ge of, 135. Fuller, Margaret, 12, 77, 91, 92. Gardner, Joseph, 233. Garfield, J. A., 349. Garibaldi, Giuseppe, 220. Garrison, W. L., 97, 116, 125, 126, 127, 135, 139, 242, 327- Gasparin, Madame de, 266. Geary, J. W., 203, 205, 206. German influence on American thought, 188. Gibbon, Edward, 91, 358. Giles, Henry, 175. Gillmore, Q. A., 262. Goethe, J. F. W. von, 15, 42, 194, 348. Goodell, John, 251. Goodhue, J. M., 247. Gosse, Edmund, 289. Graeme, Christie, 233. Grandison, Sir, Charles, 15. Green, J. H., 102. Greene, W. B., 107, 175. Grenville, Tom, 166. Grimes, Mr., 143. Giinderode, Caroline von, 92, 93. Habersham, W. N., 18. Haggard, Rider, 273. Hale, E. E., 53, 175, 193, 194 Hale family, the, 75. Hall, A. O., 108. Hall, Fitzedward, 53. Hamel, M., 321. Hanway, James, 208. Harbinger, the, 101. Hardy, Thomas, 273, 352. Harrington, Mrs., 86. Harris, T. W., 56. Harvard University in 1837, 44; improvements in morals and manners, 46; elective sys
Thomas Wentworth Higginson, Letters and Journals of Thomas Wentworth Higginson, Chapter 2: the Worcester period (search)
Mr. Higginson lived and preached in Worcester for about ten years before the Civil War called him away. Extracts from journals and letters of this period are apt to be undated and fragmentary and are often arranged according to subject rather than date. They are not chronicles of Worcester life, but rather a record of absences. To an old parishioner: Worcester, June. . . . We are kept sound asleep all the time by the heavy scent of roses and pinks and syringas. Add to this Sir Charles Grandison in seven small volumes, and you will understand what Lotos-Eaters we have become. Did you ever read Sir Charles ? It is a new experience to me and surpasses my best hopes. The heroines write as many letters every day as you write Sundays. Sir Charles, I find, to be a human being, whose grandeurs and graces fill me with reverence. And Lady G. you would find a piece of wickedness to whom you would instantly swear eternal friendship. Her matrimonial squabbles are as fresh and mode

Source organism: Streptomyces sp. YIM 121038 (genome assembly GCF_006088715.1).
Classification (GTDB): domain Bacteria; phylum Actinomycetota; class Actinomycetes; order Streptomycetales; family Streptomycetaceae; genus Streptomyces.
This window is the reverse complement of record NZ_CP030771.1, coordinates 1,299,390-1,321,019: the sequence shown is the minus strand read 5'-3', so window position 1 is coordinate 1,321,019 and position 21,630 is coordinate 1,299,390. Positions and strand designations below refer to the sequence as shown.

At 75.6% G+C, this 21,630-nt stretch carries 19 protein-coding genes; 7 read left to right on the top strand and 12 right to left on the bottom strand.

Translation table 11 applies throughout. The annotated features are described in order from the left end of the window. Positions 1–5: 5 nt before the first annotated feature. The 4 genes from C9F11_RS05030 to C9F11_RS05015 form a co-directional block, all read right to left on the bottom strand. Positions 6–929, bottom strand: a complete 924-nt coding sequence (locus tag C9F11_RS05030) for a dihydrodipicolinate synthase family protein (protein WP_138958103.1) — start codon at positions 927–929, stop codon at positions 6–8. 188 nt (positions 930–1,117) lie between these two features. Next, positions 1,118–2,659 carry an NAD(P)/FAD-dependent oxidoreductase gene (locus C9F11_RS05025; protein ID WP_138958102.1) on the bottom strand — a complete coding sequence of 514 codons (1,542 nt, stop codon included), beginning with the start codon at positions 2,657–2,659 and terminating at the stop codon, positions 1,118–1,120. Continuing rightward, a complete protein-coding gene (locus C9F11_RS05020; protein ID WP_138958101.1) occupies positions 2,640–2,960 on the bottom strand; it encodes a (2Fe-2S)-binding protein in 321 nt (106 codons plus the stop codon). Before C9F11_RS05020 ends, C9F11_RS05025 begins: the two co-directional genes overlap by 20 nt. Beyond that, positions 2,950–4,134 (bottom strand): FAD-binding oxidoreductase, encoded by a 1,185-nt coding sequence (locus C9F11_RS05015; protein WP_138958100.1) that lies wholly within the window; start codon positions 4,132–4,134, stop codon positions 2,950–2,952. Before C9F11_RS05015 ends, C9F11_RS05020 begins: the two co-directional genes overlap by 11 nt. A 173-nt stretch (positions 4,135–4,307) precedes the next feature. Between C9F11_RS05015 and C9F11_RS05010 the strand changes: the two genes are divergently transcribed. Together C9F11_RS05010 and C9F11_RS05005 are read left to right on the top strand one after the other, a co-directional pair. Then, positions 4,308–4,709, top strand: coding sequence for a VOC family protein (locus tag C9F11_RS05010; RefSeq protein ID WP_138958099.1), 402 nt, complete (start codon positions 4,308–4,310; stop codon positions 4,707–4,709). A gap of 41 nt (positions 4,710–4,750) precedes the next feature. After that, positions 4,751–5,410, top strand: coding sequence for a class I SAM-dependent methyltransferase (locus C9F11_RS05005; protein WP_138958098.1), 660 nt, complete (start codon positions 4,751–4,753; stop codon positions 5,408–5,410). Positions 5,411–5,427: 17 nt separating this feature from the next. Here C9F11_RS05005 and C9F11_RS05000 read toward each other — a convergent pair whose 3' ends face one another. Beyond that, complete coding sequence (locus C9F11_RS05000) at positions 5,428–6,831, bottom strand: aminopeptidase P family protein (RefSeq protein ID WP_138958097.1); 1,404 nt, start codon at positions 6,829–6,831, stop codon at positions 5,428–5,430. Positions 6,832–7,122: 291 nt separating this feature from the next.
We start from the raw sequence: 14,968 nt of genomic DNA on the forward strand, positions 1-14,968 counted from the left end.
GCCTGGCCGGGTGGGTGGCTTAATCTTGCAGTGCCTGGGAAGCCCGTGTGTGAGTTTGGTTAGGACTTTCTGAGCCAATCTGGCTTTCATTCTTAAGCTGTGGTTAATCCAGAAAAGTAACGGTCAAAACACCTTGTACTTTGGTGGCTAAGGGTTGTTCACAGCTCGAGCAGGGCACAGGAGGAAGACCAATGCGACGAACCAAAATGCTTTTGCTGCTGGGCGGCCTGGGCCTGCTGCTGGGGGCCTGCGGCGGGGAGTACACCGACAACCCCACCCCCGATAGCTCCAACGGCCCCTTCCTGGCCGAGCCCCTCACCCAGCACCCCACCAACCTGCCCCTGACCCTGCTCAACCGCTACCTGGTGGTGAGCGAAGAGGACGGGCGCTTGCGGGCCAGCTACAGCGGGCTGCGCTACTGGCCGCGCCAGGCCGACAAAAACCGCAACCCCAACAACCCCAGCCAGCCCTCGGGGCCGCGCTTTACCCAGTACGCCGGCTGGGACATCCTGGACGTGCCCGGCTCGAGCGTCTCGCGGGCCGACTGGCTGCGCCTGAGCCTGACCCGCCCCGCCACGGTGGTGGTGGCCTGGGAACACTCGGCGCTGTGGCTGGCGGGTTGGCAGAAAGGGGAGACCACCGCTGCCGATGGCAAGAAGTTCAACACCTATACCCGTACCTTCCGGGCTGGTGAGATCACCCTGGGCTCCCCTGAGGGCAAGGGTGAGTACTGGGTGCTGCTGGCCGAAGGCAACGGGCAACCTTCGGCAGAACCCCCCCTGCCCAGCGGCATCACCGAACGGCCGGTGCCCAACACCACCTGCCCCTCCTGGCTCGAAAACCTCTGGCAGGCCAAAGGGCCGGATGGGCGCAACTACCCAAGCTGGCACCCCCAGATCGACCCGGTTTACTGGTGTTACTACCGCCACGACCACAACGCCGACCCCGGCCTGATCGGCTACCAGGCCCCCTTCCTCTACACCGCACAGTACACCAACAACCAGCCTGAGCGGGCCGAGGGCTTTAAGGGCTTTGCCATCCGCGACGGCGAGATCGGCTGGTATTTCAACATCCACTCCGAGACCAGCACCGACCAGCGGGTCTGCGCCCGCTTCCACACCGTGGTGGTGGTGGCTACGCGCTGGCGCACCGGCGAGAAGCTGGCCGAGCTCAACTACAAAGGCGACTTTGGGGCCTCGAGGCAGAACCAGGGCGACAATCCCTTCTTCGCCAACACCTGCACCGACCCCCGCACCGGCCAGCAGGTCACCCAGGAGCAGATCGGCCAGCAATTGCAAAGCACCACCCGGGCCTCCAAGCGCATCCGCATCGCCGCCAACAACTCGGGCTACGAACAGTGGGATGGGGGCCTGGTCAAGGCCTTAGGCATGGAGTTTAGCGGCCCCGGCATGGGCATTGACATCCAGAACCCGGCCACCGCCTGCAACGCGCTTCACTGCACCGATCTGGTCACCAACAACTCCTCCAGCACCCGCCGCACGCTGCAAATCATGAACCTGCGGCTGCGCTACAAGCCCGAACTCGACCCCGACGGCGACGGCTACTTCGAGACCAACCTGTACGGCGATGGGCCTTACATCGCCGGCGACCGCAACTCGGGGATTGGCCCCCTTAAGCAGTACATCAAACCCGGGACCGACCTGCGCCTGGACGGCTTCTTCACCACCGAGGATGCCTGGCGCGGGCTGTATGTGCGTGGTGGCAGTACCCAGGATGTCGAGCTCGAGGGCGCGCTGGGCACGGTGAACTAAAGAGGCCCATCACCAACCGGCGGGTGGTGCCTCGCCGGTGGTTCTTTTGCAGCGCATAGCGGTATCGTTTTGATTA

Thomas Wentworth Higginson, Letters and Journals of Thomas Wentworth Higginson, Index. (search)
7. Higginson, Thomas Wentworth, returns to Cambridge, 1-5; at Newburyport, 5-43; conversation with Whittier, 7-11; on immigrants, 14; Samuel Johnson, 14-17, 51; religious ideas, 15-17; Christmas celebration, 17-19; slavery attitude, 19, 67; resignation of, 19-22; at Artichoke Mills, 22-43; at Isles of Shoals, 24-27; and Hurlbut, 29-33; at Brattleboroa, 37,38; lecturing, 38, 45, 47-50, 56-58, 66, 72, 92-102, 253; and temperance, 41, 42, 55, 56, 80; at Worcester, 44-182, 221-23; on Sir Charles Grandison, 44, 45; and H. W. Beecher, 45-48; and Samuel Longfellow, 47-49; exchanges pulpits, 51, 52, 59; and Theodore Parker, 53, 54; and Lucy Stone, 55, 59-63; and Mrs. Chapman, 68, 69; and Anthony Burns, 68, 81; and Stephen Foster, 69, 70; arrested, 70; and the Quakers, 73-77; and disunion, 77-79; and Barnum, 80, 81; and the John Browns, 77, 84-88; and Sanborn, 86; preaching, 91; notes on contemporaries, 93, 94; in Canada, 94-101; and Harriet Prescott, 103-11; and Thoreau, 105; and Emerson,
George Ticknor, Life, letters and journals of George Ticknor (ed. George Hillard), Chapter 18: (search)
grees with us exactly about the present position of affairs in America, and understands them better than anybody I have seen since I came from home. After I came home, we had a visit from Tocqueville, as agreeable as ever. Then I drove out to Macaulay's, who seemed uncommonly glad to see me, and talked after his fashion for half an hour, with great richness and knowledge, chiefly on female beauty, which, by the most curious citations from Lady Mary Wortley Montagu's Letters, from Sir Charles Grandison, Congreve's Plays, and such out of-the-way places, he proved had greatly increased in England since the disappearance of small-pox. It was very amusing, but the first rush, as he comes down upon you, is like a shower-bath, or rather like a waterspout. But you will remember. Only, I think, his manner grows a little more declamatory. On my way back I stopped at Holland House, and again met Tocqueville, and two or three agreeable people. But I could not stop long. The old house